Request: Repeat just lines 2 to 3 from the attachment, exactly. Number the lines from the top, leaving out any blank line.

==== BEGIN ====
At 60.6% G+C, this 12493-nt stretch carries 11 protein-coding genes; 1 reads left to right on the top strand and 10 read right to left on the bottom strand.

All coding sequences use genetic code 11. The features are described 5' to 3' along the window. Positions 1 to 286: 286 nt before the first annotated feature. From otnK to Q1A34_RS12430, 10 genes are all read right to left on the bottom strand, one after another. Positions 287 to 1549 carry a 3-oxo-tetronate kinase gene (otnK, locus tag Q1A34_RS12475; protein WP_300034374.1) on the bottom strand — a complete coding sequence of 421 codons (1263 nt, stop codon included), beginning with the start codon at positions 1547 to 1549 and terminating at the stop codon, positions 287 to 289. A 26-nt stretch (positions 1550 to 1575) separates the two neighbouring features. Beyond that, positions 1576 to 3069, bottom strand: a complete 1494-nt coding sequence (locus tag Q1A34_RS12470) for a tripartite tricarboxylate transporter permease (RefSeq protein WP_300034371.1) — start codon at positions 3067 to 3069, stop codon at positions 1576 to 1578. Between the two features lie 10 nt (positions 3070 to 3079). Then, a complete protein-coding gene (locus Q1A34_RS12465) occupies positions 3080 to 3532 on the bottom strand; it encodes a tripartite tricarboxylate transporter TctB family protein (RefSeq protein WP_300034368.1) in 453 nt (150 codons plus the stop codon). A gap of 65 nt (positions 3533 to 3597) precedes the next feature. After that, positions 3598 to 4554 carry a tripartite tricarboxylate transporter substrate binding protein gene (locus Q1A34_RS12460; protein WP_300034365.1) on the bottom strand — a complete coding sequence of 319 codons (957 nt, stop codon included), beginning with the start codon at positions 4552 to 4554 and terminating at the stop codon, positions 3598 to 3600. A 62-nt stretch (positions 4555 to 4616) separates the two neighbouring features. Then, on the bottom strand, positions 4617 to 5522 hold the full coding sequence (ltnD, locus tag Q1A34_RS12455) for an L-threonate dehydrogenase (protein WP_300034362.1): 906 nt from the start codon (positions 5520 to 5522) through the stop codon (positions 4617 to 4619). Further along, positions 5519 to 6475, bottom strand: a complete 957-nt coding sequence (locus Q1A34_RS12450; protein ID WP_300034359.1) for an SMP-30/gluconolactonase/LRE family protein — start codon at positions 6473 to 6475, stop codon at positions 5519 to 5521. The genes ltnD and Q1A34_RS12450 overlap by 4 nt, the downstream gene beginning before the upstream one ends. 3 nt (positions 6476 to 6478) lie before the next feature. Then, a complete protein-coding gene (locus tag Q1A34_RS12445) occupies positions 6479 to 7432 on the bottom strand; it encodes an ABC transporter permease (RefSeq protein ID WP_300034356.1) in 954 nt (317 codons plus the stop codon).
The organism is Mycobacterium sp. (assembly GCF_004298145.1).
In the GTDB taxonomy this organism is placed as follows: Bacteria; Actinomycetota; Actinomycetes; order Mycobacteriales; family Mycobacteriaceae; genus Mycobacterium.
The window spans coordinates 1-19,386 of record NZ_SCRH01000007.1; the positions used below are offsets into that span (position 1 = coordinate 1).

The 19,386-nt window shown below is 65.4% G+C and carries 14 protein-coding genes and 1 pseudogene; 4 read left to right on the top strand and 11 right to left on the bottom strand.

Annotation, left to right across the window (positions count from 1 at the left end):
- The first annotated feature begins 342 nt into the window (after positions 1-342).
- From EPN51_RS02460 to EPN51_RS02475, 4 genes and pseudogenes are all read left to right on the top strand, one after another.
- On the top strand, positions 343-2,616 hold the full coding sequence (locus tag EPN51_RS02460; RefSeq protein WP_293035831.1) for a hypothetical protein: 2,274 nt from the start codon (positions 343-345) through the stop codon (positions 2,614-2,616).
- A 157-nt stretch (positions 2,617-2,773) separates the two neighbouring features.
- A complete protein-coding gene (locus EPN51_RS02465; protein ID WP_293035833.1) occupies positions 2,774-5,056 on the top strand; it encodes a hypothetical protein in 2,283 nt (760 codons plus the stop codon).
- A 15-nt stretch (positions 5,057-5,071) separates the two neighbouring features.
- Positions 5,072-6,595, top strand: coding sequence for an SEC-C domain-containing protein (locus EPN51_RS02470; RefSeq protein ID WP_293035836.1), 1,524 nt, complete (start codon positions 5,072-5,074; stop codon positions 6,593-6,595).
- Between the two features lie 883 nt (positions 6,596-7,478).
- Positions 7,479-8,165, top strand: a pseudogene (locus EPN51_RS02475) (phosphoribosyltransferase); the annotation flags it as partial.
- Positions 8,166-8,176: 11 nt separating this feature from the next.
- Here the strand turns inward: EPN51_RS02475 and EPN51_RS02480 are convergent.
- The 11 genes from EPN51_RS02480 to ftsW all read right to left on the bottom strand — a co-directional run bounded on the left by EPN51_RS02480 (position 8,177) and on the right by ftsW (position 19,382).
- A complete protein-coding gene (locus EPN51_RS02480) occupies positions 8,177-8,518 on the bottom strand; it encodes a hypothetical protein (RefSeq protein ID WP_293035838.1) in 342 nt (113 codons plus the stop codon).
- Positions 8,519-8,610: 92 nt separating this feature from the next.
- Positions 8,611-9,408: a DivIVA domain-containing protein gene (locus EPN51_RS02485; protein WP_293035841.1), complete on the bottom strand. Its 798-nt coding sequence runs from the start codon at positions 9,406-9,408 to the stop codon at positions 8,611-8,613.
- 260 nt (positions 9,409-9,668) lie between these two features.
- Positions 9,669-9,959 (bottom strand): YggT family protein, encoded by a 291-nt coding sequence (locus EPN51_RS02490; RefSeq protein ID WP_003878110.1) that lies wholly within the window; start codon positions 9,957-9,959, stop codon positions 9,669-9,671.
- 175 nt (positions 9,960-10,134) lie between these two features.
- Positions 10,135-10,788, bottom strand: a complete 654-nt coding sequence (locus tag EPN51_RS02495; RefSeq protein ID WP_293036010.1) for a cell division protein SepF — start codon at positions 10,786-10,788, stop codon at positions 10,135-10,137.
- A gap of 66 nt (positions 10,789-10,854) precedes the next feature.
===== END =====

All coding sequences use genetic code 11. The features are described 5' to 3' along the window. Positions 1 to 286: 286 nt before the first annotated feature. From otnK to Q1A34_RS12430, 10 genes are all read right to left on the bottom strand, one after another. Positions 287 to 1549 carry a 3-oxo-tetronate kinase gene (otnK, locus tag Q1A34_RS12475; protein WP_300034374.1) on the bottom strand — a complete coding sequence of 421 codons (1263 nt, stop codon included), beginning with the start codon at positions 1547 to 1549 and terminating at the stop codon, positions 287 to 289. A 26-nt stretch (positions 1550 to 1575) separates the two neighbouring features. Beyond that, positions 1576 to 3069, bottom strand: a complete 1494-nt coding sequence (locus tag Q1A34_RS12470) for a tripartite tricarboxylate transporter permease (RefSeq protein WP_300034371.1) — start codon at positions 3067 to 3069, stop codon at positions 1576 to 1578. Between the two features lie 10 nt (positions 3070 to 3079). Then, a complete protein-coding gene (locus Q1A34_RS12465) occupies positions 3080 to 3532 on the bottom strand; it encodes a tripartite tricarboxylate transporter TctB family protein (RefSeq protein WP_300034368.1) in 453 nt (150 codons plus the stop codon). A gap of 65 nt (positions 3533 to 3597) precedes the next feature. After that, positions 3598 to 4554 carry a tripartite tricarboxylate transporter substrate binding protein gene (locus Q1A34_RS12460; protein WP_300034365.1) on the bottom strand — a complete coding sequence of 319 codons (957 nt, stop codon included), beginning with the start codon at positions 4552 to 4554 and terminating at the stop codon, positions 3598 to 3600. A 62-nt stretch (positions 4555 to 4616) separates the two neighbouring features. Then, on the bottom strand, positions 4617 to 5522 hold the full coding sequence (ltnD, locus tag Q1A34_RS12455) for an L-threonate dehydrogenase (protein WP_300034362.1): 906 nt from the start codon (positions 5520 to 5522) through the stop codon (positions 4617 to 4619). Further along, positions 5519 to 6475, bottom strand: a complete 957-nt coding sequence (locus Q1A34_RS12450; protein ID WP_300034359.1) for an SMP-30/gluconolactonase/LRE family protein — start codon at positions 6473 to 6475, stop codon at positions 5519 to 5521. The genes ltnD and Q1A34_RS12450 overlap by 4 nt, the downstream gene beginning before the upstream one ends. 3 nt (positions 6476 to 6478) lie before the next feature. Then, a complete protein-coding gene (locus tag Q1A34_RS12445) occupies positions 6479 to 7432 on the bottom strand; it encodes an ABC transporter permease (RefSeq protein ID WP_300034356.1) in 954 nt (317 codons plus the stop codon).
The organism is Mycobacterium sp. (assembly GCF_004298145.1).